Travel Tips From Parents Who Know | My Family Travels
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Whether it's camping, road trips or riding the rails with kids, we like to hear everyone's strategies for a stress-free trip.

Road trips can be among the most challenging and the most rewarding of family vacations. At FTF, we’ve learned over the years that, with kids, getting there has to be as much fun as arriving. And when you’re on your way to someplace as exciting as Disney World, that’s a lot to ask for.

Here are two strategies from other families that are worth sharing.

Road Trip Essentials Reduce Worry

by Anonymous, North Carolina

We are a military family with four children, ages 12, 11, 4 and 5 months, and travel a lot. What I have found when picking your hotel or camper park, pick one with a playground and/or a pool. This will help the little ones wind down after sitting in a car seat for a few hours.

We also invested in several kids’ tapes — stories as well as songs — and this keeps them entertained better than you think. It also helps the smaller ones with word pronunciation.

We also keep in the van, at all times, a blow-up potty, which you can get from most baby catalogs. This, and a supply of plastic bags from the supermarket (don’t forget the toilet paper), will save you a lot of worry. We all know how bad public restrooms can be, and trying to get a small child to use the woods while camping can be impossible.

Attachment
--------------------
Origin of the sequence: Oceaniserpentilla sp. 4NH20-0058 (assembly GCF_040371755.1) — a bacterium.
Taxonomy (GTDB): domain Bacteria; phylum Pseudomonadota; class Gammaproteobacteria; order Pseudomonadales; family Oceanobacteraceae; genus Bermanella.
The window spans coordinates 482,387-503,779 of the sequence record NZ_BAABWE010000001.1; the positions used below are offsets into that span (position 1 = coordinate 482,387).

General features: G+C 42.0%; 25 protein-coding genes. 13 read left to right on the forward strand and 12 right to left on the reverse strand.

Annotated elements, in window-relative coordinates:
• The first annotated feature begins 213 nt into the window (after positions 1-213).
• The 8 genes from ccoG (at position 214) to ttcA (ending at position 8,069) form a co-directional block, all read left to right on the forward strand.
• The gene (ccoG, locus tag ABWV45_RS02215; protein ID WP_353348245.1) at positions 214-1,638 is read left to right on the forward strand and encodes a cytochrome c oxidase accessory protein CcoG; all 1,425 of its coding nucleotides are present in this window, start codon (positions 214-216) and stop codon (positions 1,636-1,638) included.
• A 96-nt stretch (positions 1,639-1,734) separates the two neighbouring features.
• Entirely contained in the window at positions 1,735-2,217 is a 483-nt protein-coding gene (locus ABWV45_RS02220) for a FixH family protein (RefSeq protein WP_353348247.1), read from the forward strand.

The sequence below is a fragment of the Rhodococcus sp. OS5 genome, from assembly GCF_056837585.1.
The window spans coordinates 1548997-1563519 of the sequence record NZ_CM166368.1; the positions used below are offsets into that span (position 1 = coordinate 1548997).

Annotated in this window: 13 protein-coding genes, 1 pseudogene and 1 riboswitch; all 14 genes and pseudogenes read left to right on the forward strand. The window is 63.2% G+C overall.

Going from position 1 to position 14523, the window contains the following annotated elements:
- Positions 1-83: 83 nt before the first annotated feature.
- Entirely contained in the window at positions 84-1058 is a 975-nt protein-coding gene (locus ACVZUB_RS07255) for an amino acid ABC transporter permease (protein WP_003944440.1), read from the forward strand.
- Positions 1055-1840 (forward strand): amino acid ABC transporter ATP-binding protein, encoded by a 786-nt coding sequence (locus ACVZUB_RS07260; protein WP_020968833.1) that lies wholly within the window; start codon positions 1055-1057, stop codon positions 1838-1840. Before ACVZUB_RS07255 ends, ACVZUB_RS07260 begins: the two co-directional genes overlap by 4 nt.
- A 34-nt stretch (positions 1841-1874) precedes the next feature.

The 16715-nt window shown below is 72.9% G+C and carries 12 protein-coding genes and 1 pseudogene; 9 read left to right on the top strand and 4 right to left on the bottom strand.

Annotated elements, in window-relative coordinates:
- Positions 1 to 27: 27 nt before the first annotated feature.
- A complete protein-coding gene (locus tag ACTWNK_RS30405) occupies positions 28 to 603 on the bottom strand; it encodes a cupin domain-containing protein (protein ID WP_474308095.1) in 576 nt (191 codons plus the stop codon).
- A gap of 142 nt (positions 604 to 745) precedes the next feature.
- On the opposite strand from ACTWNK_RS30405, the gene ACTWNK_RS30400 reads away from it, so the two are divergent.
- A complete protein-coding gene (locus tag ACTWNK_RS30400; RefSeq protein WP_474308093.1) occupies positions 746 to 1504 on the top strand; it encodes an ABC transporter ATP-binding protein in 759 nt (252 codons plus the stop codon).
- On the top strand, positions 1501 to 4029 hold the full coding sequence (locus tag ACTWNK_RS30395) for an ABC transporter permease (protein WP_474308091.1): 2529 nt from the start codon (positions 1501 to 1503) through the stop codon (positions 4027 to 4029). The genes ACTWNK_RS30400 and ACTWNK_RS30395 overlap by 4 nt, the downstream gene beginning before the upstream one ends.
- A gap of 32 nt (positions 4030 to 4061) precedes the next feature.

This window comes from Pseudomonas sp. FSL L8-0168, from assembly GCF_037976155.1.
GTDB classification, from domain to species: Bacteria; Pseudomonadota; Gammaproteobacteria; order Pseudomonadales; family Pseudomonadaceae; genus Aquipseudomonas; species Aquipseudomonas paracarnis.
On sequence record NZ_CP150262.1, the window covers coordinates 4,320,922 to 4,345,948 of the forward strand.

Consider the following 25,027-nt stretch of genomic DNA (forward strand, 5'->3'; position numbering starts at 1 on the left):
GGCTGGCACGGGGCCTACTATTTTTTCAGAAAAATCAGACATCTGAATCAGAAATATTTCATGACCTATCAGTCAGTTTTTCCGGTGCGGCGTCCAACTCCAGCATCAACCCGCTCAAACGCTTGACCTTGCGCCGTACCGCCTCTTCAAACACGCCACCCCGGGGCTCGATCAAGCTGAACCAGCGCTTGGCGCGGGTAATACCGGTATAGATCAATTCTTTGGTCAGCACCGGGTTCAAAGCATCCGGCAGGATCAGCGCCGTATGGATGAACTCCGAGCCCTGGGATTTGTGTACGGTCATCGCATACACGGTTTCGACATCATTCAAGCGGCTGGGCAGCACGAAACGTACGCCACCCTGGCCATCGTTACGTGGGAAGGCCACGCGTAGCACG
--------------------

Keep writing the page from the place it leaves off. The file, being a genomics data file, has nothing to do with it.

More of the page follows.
Snacks are a must — and don’t forget the wet wipes. If you can fit a small cooler with some bottled water in the car, do it! It’s a lot better than wondering if the local water is okay to drink.

Disney World by Rail

by Barbara Jamilik, New Haven, Connecticut

In November my family traveled to DisneyWorld by car. We decided to add to our adventure by using Amtrak’s auto train from Sanford, Florida to Lorton, Virginia for the return trip, which would save us over 900 miles of driving.

Our children are ages 3 and 7. We boarded the train at 2:30 for a 4:30pm departure. We quickly found that we had been placed in a car with other families with young children, and it wasn’t long before both parents and children began to talk and share. Included with our ticket price was a movie in the lounge car and a dinner seating at either 5:l5 or 7:15pm. The children were ready to get to sleep at their regular bed time and didn’t awake until morning. They were happy and refreshed; for them the trip was a success.

Mom and Dad did not sleep as well. With the lounge car next door, there was noisy and smelly traffic throughout the night. Also, one of the Dads had brought a TV onboard for the purpose of watching football. Although earphones are required, the conductor did not ask him to turn off the volume. It was very painful to have to listen to the static from that TV — not to mention the noise from the football crowd which then gathered.

Overall, we would consider future rail travel for our family, but would probably ask for seats farther away from potentially noisy areas.

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